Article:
Was this the route of an ancient Monk’s Path? There are parallel paths above and below this one along which travellers could vary the route according to the season. Trade and communication was by foot or horse-back with goods being carried by mules and pack-horses along these ancient routes.
If you trace the route back towards Great Malvern it goes across Malvern Wells Common into College Road and along modern day Abbey Road or Priory Road to Great Malvern Priory, built some 40 years after the building of Little Malvern Priory. Was it a Monk’s Path?
Returning to Little Malvern Priory, there are roads, paths and tracks radiating outwards leading to Deerhurst,Gloucester, Winchcombe, Tewkesbury Evesham, Pershore and Worcester. These places had something in common– they all had Benedictine Priories, sadly there are few remains. They were mainly founded in the 12th century and were dissolved by King Henry VIII in the 1530’s.
Great Malvern Priory was built for around thirty monks and the Church, Pool and Abbey Gateway are remnants of this bygone era.
Little Malvern Priory was built for a community of around a dozen monks in 1125 and was originally known as St Giles Priory. (is this how the Church at Hanley Swan got its name?) It was built as an annex to the Church Of Worcester with Worcester's Prior having the right to remove monks from Little Malvern and indeed being able to choose the Prior of Little Malvern.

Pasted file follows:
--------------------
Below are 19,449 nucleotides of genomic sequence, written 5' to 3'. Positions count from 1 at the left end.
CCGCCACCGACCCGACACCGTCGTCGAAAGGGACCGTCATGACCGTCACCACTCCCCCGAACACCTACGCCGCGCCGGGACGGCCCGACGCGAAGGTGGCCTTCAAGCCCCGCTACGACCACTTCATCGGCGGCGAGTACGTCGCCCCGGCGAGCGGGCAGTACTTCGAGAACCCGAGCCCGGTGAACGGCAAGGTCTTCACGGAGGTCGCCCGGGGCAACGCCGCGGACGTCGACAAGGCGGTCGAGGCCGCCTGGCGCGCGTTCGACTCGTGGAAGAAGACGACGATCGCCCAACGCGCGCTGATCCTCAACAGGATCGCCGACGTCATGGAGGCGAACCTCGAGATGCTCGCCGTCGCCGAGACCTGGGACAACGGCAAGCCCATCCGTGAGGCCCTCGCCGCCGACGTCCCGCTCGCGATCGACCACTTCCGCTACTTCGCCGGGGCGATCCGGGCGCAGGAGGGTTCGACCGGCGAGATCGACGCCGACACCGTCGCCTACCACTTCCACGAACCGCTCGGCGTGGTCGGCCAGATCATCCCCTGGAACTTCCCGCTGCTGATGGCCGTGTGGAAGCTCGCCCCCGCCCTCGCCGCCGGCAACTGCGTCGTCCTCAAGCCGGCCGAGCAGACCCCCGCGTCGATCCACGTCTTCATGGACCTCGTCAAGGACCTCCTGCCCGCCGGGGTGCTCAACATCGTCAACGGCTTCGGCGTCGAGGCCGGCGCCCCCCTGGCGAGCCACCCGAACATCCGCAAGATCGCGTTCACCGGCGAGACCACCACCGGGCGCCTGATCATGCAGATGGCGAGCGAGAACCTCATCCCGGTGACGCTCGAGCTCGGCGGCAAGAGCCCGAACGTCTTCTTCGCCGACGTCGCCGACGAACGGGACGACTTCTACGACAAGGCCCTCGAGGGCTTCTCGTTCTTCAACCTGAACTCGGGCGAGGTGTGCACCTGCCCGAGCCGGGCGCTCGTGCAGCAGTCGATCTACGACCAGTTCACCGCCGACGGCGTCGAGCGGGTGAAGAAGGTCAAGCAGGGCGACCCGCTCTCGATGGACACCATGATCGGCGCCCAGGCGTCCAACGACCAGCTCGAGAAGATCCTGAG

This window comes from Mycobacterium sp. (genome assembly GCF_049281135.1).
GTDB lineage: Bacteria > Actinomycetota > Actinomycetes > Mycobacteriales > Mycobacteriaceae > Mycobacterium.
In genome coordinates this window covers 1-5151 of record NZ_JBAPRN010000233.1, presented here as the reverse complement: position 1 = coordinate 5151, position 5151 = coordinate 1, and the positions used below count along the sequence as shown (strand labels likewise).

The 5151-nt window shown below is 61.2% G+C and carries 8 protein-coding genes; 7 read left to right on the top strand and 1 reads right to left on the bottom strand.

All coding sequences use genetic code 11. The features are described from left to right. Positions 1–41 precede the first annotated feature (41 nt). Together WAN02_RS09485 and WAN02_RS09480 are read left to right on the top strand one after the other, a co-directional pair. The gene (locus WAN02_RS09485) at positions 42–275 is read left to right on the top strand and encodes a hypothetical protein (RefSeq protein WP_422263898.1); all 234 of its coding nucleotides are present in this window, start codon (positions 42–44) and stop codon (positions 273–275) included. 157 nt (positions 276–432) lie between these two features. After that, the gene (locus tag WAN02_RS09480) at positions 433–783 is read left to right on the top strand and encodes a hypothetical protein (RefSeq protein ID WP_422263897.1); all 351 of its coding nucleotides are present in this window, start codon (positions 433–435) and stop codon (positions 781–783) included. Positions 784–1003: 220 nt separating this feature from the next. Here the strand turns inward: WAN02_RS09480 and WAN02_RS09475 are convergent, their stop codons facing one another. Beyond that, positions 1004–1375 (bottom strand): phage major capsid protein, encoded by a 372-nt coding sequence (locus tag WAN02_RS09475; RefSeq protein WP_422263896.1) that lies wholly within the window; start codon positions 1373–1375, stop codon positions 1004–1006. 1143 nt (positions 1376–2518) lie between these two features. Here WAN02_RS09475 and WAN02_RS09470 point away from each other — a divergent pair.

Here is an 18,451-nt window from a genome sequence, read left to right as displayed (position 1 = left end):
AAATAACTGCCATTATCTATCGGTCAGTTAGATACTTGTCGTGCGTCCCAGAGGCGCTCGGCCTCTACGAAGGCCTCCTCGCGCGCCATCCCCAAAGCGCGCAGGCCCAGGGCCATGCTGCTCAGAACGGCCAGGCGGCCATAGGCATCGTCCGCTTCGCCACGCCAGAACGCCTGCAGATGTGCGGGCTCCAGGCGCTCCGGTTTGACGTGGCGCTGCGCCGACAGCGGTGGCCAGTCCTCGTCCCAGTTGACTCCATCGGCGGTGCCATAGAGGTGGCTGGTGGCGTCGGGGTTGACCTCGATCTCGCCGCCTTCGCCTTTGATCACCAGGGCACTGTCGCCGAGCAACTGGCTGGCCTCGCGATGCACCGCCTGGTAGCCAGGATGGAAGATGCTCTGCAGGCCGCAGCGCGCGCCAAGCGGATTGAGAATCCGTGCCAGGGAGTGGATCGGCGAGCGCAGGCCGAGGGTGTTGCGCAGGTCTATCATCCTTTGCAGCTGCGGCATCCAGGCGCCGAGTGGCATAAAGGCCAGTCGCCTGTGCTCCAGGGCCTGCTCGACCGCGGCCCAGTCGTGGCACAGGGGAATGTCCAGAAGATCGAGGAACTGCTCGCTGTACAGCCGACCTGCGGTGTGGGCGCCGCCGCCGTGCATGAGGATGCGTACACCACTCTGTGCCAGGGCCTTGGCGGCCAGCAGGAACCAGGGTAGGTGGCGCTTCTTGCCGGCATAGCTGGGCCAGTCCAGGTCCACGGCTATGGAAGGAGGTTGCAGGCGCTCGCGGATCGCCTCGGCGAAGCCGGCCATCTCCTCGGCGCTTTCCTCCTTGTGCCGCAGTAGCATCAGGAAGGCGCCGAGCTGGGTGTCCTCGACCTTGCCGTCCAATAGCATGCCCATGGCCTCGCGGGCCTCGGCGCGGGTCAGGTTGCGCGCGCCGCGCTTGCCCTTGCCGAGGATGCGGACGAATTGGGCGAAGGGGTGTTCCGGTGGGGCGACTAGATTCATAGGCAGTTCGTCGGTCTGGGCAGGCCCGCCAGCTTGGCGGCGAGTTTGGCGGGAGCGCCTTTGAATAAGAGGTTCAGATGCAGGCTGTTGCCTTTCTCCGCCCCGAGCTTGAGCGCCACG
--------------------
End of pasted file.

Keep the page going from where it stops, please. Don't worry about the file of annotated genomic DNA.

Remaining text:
There is a list of priors with their dates inside Little Malvern Priory. The earliest Priors are not recorded but there is a reference to one ‘William of Broadway being appointed in 1269. There was a ‘John of Dumbleton’ (appointed 1299) who resigned after one year.Henry Staunton took over in 1360 and died 9 years later. In 1378 Richard of Wenlock became Priory until 1392.
Henry Morton was the Prior in 1480 and it was during his time that the remaining monks were sent to Gloucester Abbey whilst Little Malvern Priory was refurbished. They were able to return two years later. It was at this time that a Refectory known as the ‘Prior’s Hall’ was built there . Thomas Colman came next (1484) then there is a gap until John Bristowe is recorded as the Prior in 1529. On August 31st 1534, Prior John Bristowe and his remaining six monks were required to surrender the buildings and their lands with the dissolution of Little Malvern Priory (probably the smallest Priory in the land) as part of King Henry’s programme. In 1536, John Bristowe was awarded a pension and the Monastery buildings were already beginning to fall into disrepair.